Donald Trump’s “isolationist” foreign policy pronouncements are feeding insecurity in some Asian nations fearful of China’s growing power, and risk emboldening nationalists and authoritarians in the region.
The real estate developer, who is very close to securing the Republican nomination for November’s presidential election, has with undiplomatic abandon challenged much of the status quo in US-Asia relations. Overall, his comments have sounded like a death knell for the “pivot to Asia” strategy adopted by President Barack Obama five years ago.
He has said US allies like Japan and South Korea should pay more towards their defence, warned he could withdraw US troops from bases in Japan, and mulled whether Japan and South Korea should have their own nuclear arms. This week in an interview he said he is willing to talk to North Korean leader Kim Jong Un, which would represent a major shift in US policy.
He has also threatened to rein in China’s big trade surplus with the US, saying he will threaten to impose heavy duties on Chinese goods. And Trump says he will rip up and then renegotiate the Trans-Pacific Partnership, a trade pact agreed to by the US, Japan, and 10 other countries in February.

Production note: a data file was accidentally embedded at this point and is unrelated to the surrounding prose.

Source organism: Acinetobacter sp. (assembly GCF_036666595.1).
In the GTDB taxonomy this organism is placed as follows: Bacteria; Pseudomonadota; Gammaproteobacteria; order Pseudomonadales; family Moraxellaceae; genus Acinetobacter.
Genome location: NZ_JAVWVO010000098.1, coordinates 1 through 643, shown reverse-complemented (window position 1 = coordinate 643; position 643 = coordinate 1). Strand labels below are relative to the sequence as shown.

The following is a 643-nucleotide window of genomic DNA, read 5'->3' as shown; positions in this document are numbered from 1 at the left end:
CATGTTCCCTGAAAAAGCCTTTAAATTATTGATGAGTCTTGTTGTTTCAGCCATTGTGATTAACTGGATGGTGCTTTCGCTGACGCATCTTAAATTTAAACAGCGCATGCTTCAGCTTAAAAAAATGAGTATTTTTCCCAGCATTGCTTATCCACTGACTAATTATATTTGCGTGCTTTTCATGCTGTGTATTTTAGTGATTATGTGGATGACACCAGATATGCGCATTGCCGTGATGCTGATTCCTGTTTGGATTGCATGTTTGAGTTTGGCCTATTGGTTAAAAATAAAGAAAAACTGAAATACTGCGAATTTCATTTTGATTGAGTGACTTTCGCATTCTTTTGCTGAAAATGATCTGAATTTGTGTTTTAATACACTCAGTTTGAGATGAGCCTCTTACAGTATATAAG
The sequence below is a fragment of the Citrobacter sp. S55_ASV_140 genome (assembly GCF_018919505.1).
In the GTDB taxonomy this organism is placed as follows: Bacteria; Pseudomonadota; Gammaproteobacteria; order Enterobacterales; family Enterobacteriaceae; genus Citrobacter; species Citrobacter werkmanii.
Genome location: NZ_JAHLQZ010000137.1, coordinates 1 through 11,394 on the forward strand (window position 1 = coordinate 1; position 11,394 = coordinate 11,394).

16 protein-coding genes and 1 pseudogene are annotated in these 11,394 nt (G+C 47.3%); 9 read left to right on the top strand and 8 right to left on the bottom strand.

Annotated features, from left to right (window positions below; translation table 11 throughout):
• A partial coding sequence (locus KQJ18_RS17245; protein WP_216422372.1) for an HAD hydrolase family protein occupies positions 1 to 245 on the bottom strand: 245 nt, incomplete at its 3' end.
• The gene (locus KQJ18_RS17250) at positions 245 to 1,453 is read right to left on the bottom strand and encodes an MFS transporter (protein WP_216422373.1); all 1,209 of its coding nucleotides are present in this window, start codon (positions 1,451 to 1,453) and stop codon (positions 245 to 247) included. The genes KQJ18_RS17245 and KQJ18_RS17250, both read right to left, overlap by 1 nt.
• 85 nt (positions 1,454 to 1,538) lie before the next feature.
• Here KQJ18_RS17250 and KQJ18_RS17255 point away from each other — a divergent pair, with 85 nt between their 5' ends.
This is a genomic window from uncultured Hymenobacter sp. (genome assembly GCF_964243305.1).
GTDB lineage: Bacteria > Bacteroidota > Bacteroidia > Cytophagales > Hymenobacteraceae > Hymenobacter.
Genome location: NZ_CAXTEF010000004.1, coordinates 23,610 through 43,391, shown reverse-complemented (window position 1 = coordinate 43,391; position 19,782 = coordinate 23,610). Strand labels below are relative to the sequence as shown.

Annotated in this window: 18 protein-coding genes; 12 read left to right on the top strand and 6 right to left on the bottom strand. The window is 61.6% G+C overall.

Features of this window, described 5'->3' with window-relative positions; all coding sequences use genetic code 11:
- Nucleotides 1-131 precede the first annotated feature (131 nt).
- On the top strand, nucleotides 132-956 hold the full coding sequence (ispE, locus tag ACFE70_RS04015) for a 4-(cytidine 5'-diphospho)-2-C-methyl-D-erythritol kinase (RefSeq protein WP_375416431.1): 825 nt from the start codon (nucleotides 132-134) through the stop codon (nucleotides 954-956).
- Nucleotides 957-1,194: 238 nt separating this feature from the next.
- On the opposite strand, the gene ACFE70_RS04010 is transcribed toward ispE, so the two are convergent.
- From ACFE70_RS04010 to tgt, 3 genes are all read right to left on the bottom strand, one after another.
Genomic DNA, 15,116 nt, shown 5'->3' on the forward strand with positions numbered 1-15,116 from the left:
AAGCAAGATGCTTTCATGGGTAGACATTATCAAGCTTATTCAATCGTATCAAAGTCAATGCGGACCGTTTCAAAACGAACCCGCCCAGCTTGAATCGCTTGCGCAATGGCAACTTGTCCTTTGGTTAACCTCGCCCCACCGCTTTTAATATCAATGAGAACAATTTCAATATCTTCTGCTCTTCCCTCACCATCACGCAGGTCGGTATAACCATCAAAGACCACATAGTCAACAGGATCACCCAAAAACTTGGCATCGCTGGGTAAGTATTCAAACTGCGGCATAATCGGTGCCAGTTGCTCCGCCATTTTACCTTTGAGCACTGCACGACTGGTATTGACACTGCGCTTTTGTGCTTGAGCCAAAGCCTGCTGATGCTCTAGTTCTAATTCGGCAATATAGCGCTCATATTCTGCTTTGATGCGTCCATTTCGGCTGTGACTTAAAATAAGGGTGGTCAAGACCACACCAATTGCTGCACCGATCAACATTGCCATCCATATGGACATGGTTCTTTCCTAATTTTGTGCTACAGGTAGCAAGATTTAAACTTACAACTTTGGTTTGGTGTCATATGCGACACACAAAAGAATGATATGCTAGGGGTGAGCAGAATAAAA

Furthermore, Trump’s call for a ban on Muslims entering the United States risks undermining moderate leaders in Muslim countries.
“If he becomes president and adopts his own version of foreign policy, the US will cease to be a Pacific power. That’s the end result,” said Kunihiko Miyake, a former Japanese diplomat, who served in both Beijing and Baghdad.
And his comments about the possibility of a local nuclear deterrent fanned fears among Asian diplomats that the world could become an even more dangerous place.
Japan’s nationalist-led government has already boosted defence spending and has reinterpreted its pacifist constitution to allow its military to come to the aid of allies under attack, a major shift in Japan’s post-war security stance.
A senior Japanese government official said Washington could lose influence in Asia if there was any perception it was softening its stance on issues like the South China Sea.
There are also fears that the TPP could unravel, or become worth a lot less to Asian partners, should Trump renegotiate the pact. The deal has yet to be ratified.
The lack of priority Trump appears to give to issues that don’t serve his “America first” agenda could mean he’ll soft-pedal on human rights and democratic values, some critics said. That would come at a time when generals are running Thailand, a ‘strong man’ has just been elected the new president of the Philippines, and Malaysia’s prime minister has silenced independent media.
Source: Dhaka Tribune